In addition to focusing on grammar skills, HyperGrammar's aim is to provide guidance for both native and non-native speakers of English to improve their writing. Intermediate and advanced learners of Engish as a second language can benefit a great deal from the explanations and excerises available in Hypergrammar.
The site's Table of Contents progresses from parts of speech, through parts of a sentence, punctuation, pronouns, verbs and verbals, modifiers, phrases, clauses, sentence and paragraph building, and diction, to spelling and miscellaneous topics to aid writers.
A page of explanation is followed by a self-scoring exercise. Hypertext links to definitions of grammatical terminology and a detailed index enhance the module's versatility and potential usefulness.
The site can be used in a projected image format as well as on individual computer screens. Canadian English is used throughout this site developed at the University of Ottawa.
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Evaluation and Observation
The site, created by four members of the University of Ottawa's writing faculty, seeks to improve the grammar and support the college writing skills of native and non-native speakers of English. It makes use of a horizontal bar of buttons that allows learners either to proceed linearly through the module or to jump among a several of options, including more difficult exercises on the same topic, other grammar topics, a help page, the home page, or electronic communication with the Writing Centre's staff. Teachers and learners will find the tutorial on writing paragraphs, which helps users to distinguish among stronger and weaker topic sentences, especially helpful and engaging.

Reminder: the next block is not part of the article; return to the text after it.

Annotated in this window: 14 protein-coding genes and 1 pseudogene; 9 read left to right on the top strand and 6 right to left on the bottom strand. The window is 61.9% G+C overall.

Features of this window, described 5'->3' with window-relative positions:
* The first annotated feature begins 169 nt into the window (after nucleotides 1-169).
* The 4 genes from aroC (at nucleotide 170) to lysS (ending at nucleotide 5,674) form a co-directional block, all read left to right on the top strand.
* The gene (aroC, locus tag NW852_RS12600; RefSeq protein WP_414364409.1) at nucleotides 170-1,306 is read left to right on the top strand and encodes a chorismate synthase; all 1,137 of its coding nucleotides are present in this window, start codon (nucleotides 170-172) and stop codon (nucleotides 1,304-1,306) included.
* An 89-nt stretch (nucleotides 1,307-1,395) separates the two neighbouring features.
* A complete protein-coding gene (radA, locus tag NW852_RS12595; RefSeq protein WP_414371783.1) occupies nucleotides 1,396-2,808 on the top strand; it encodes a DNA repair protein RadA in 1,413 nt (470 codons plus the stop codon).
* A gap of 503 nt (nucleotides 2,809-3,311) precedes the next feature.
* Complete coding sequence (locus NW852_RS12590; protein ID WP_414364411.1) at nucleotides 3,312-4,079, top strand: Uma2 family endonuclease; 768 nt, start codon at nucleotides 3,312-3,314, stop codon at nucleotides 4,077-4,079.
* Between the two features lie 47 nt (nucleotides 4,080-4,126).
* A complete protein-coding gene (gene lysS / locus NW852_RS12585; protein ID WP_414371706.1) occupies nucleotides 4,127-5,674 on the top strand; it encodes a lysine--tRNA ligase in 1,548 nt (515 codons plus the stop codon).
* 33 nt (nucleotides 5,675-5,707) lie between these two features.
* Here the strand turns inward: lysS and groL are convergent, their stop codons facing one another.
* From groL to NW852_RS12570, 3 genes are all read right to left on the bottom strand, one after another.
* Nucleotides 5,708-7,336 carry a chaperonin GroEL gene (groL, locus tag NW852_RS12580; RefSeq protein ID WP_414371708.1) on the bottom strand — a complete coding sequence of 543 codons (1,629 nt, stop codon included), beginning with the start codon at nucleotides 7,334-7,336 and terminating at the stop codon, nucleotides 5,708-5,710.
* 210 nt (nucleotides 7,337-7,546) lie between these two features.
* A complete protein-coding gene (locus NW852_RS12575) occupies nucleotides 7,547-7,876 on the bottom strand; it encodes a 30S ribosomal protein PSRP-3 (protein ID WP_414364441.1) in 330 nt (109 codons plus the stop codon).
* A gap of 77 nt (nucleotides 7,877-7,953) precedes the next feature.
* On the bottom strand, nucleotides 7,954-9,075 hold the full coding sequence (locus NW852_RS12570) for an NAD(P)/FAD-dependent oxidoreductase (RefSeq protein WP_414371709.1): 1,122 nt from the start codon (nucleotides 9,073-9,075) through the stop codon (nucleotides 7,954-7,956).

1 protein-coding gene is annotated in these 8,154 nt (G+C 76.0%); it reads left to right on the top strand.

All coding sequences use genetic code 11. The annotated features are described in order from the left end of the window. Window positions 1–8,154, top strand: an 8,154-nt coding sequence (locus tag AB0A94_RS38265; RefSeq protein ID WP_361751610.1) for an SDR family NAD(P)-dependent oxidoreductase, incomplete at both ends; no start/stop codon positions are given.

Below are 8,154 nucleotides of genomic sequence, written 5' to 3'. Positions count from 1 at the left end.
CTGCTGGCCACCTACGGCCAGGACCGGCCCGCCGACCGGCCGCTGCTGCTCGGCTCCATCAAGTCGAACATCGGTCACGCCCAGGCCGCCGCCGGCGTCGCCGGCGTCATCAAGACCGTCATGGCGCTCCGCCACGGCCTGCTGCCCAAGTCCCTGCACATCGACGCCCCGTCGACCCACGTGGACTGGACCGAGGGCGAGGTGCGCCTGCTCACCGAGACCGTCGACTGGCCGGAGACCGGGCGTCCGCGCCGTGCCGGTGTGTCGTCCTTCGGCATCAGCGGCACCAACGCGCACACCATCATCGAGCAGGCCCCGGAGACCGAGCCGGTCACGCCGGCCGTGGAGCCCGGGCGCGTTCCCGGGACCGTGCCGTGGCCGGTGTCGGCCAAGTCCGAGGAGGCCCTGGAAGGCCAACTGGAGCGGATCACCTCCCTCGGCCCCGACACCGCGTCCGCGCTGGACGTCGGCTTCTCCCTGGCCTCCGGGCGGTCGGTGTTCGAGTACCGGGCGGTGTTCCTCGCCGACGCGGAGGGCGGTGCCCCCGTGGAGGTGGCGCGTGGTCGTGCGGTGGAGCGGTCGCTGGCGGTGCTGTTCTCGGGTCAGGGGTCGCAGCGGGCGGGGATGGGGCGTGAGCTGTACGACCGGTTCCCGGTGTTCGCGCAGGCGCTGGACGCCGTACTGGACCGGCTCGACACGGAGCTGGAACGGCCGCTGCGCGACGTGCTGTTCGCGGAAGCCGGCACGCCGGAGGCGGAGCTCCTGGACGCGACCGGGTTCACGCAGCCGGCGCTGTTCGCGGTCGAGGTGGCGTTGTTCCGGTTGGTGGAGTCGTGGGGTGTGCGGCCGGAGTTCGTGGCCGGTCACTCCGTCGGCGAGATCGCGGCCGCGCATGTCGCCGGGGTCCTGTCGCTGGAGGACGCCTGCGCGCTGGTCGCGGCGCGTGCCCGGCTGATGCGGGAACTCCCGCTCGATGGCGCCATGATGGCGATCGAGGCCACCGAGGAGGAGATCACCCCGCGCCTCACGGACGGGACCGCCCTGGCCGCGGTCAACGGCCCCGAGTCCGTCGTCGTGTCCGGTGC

Potential Effectiveness as a Teaching Tool
Mastery of college-level grammar and writing skills requires individualized instruction along with the kinds of practice that this site provides. Its engaging quality derives not from multimedia, but from the unique design and organization of the site along with its mature, well-written sentences and paragraphs, some of which deal with topical Canadian issues. The site is better suited to individual use (reference and self-tests) than to whole-class instruction.
Ease of Use for Both Students and Faculty
Screens, which feature distinctive, identical guide bars at both the top and the bottom, are uncluttered and easy to read. Color is used sparingly but effectively.
Although the site's navigation bar and scheme are very clear, the presence of so many hyperlinked terms within the body of the explanations can be disorienting. Brief, pop-up definitions of terms used in the explanations may be more user friendly.